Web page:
Rap, Hip Hop and Women

Yesterday my race, gender and the media class discussed how women are portrayed in songs, specifically rap and hip hop.

I always find this conversation topic interesting because I’m on the other side of the argument. I was never offended by the lyrics any artist created. I see it as a form of art and storytelling. It’s a form of expression through words, like a poet.

I discovered rap somewhere between 5th and 6th grade. My parents had only listened to their generation of music when I was younger, never turning on the radio.

As a child I could sing Ted Nugent, The Grateful Dead, ACDC, Led Zeppelin, WallFlowers, Candlebox and Dave Matthew songs.

I remember watching the MTV music awards and watching a new artist perform The Real Slim Shady and Way I Am with hundreds of look-a-likes walking in while this guy with bleached hair rapped. My man-crush-monday quickly developed.

I bought every album after that, watched every interview and learned every song.

The professor showed the music video for “Love The Way You Lie” featuring Eminem and Rhianna. He then asked if this was appropriate behavior and were these the images we wanted to represent our culture.

“I never realized the last line of that lyric was tie you to the bed light this house on fire, that’s horrible”

“This shouldn’t be allowed, what if a child saw this and thought this was normal?”

“I grew up loving rap but as I got older I realized how abusive the words were and don’t understand why rappers can’t write positive lyrics.”

These were among the few first responses to the music video. I gave my opinion and added what about what’s written in books, movies or TV shows? You can turn on criminal minds any ION television show and Law and Order and see rape, domestic violence and murder. Those are actors and so are these.

The professor then showed a slide only of the lyrics and asked now what?

Now I know we said things, did things
That we didn’t mean and we fall back into the same patterns
Same routine, but your temper’s just as bad, as mine is
You’re the same as me, but when it comes to love, you’re just as blinded
Baby please come back, it wasn’t you,
Baby it was me, maybe our relationship isn’t as crazy as it seems
Maybe that’s what happens When a tornado meets a volcano
All I know is I love you too much, to walk away now

I find the notion of harmful to children disturbing. Do children not have parents anymore? Don’t allow them to have access to every part of the Internet and television if you don’t want them to be exposed to certain materials. You can do that as a parent, you know that, right?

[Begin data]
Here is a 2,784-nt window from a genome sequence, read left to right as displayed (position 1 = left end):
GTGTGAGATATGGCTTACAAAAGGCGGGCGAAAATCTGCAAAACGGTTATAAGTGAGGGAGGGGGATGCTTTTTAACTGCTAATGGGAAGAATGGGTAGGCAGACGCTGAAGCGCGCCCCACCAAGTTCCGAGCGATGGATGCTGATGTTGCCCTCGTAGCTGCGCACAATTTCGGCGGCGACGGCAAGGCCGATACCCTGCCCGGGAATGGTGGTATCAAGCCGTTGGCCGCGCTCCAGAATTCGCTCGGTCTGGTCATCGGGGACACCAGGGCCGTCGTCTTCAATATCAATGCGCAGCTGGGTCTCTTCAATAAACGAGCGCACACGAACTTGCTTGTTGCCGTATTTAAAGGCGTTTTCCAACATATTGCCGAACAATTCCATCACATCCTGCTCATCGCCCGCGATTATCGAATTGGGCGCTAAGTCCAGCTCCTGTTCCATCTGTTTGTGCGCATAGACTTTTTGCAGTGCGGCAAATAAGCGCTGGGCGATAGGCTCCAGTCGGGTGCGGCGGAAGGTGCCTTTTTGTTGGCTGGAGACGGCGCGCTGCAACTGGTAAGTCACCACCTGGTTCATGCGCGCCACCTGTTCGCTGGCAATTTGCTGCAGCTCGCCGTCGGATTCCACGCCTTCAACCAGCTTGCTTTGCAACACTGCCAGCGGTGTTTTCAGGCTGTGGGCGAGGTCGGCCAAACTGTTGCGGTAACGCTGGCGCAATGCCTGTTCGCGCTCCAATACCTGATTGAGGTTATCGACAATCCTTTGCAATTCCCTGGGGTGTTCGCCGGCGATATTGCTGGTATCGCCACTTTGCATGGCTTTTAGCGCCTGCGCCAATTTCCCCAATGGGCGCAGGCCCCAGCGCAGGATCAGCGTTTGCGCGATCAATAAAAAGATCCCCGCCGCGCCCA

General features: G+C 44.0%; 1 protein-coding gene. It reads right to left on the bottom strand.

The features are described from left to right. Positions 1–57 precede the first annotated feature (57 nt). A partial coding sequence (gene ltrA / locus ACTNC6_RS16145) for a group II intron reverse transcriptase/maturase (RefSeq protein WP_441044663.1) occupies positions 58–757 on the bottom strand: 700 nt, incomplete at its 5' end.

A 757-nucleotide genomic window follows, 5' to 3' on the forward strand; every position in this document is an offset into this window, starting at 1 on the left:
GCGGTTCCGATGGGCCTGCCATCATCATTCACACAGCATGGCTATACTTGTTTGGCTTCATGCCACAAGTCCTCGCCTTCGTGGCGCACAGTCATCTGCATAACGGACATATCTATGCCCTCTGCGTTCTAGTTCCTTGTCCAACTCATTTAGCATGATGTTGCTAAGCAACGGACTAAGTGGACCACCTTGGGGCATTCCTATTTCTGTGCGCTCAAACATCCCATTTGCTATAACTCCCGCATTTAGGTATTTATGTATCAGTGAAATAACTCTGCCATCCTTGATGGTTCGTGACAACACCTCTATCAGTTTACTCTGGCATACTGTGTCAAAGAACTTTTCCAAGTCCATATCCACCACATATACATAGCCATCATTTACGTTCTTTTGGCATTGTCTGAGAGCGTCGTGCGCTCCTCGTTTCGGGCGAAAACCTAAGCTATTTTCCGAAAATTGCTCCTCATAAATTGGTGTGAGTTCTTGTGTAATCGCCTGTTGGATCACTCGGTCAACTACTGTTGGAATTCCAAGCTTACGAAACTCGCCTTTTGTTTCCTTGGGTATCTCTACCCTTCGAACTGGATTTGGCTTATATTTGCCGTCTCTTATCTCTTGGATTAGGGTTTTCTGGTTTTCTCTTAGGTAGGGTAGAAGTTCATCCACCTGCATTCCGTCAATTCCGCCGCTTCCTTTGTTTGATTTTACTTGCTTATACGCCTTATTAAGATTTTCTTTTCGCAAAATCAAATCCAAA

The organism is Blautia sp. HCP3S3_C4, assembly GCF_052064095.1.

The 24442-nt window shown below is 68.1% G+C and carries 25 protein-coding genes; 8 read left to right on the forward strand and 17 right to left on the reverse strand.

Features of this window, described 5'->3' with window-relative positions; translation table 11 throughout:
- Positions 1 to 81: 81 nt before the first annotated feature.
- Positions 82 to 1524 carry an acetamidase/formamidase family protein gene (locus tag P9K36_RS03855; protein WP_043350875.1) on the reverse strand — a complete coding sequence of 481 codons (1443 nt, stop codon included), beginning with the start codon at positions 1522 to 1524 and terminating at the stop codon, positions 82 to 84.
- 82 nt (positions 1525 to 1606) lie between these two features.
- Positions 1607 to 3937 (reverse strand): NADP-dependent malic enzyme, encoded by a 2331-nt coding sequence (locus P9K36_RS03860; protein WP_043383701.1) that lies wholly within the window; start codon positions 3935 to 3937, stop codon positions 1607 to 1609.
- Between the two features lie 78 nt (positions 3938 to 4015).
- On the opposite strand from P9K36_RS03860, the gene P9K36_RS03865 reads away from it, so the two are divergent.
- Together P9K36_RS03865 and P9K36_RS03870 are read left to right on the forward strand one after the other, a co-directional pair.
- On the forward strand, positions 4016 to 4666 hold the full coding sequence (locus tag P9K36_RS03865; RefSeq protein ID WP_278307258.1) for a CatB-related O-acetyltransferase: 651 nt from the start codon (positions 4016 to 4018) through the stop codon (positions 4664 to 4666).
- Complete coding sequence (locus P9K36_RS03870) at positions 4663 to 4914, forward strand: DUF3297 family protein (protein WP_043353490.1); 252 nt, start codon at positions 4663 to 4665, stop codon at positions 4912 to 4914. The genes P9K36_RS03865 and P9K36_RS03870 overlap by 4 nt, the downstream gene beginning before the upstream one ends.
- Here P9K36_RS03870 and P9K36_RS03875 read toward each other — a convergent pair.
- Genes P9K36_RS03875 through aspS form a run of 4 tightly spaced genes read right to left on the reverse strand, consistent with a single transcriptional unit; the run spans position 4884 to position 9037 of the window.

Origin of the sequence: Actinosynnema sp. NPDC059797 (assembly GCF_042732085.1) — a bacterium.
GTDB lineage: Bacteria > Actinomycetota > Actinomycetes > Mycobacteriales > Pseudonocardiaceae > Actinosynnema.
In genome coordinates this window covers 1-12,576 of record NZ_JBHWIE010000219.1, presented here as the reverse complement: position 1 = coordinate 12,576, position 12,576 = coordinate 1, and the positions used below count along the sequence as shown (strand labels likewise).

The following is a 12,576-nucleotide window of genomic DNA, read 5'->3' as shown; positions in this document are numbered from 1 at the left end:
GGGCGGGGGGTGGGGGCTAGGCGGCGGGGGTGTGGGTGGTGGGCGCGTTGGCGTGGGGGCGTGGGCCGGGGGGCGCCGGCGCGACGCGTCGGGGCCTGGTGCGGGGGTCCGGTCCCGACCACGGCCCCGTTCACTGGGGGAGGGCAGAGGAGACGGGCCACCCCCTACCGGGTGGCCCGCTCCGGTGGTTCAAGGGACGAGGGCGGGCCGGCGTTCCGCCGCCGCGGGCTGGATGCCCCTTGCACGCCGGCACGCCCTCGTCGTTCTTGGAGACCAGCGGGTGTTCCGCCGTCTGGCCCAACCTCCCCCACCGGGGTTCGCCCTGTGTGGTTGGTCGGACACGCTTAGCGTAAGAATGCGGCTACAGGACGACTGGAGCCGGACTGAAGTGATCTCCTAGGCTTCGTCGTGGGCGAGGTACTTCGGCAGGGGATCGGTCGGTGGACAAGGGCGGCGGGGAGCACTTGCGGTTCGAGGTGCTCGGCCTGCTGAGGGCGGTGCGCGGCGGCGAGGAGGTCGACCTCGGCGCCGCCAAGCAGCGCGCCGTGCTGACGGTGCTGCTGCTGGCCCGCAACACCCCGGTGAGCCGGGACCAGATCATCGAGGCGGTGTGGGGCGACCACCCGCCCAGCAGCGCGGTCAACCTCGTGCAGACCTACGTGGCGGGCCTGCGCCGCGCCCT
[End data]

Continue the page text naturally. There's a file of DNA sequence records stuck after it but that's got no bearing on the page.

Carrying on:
Asking rappers to change their lyrics to be more PC is also a bit strange to me. All people don’t live in a perfect pristine box their entire childhood. Eminem couldn’t rap about his happy childhood because he didn’t have one.

Did anyone restrict Picasso’s brush or Beethoven’s piano keys? You can’t tell an artist how to be an artist.

Is it hypocritical to have taste for hip hop and still think women should be treated equally and stop being objectified in the media? No.

If I had to boycott every aspect of art and creative expression (TV shows, plays, books, comedy routines, music etc.) I wouldn’t be able to listen, watch or read anything. I would have to delete history, sporting events and every medium that doesn’t have a fair representation of women. I would have to become a bitter hermit.

It’s also important to remember rap/ hip hop aren’t the only artists who talk about women. Country artists twang about beer, women and trucks. The classic rock band Warrant who sang Cherry Pie compares women to a piece of food. Each time they swing to the left or right they’re talking about having sex.

I’d have to shut my eyes each time an advertisement played between my TV shows as well.

I’m not anti-women. I do think women’s representation in the media should and could change as well in the professional outlets. I know plenty of hard-working women and aspire to be one. I just feel like you can’t tag music, specifically rap, as what is wrong in today’s society.

3 thoughts on “Rap, Hip Hop and Women

  1. hlhivy says:

    My son likes rap – probably to show his difference from his older siblings – but I can’t stand when some raps use the N word over and over. Anybody ever watch the movie Coach Carter? He does a great job explaining why it isn’t okay. My creative side says that I don’t want to censor, but my parent side is much stronger -I don’t want it creeping into his vocabulary and getting him into bad situations. You’re right – that’s why I’m the parent and get to help him make better choices. Parents have to make choices that don’t make us popular, but popularity was never part of the job description.

    • ramblinrandol says:

      Amen! My mother would always say, “I don’t care if you don’t like me, or if your friends think I’m mean. I’m not your friend.”
      I don’t have children (yet) so I don’t have to make those choices yet, but if I had a problem with what they could access I would most certainly censor my children because I can.

      Thanks for reading and sharing!

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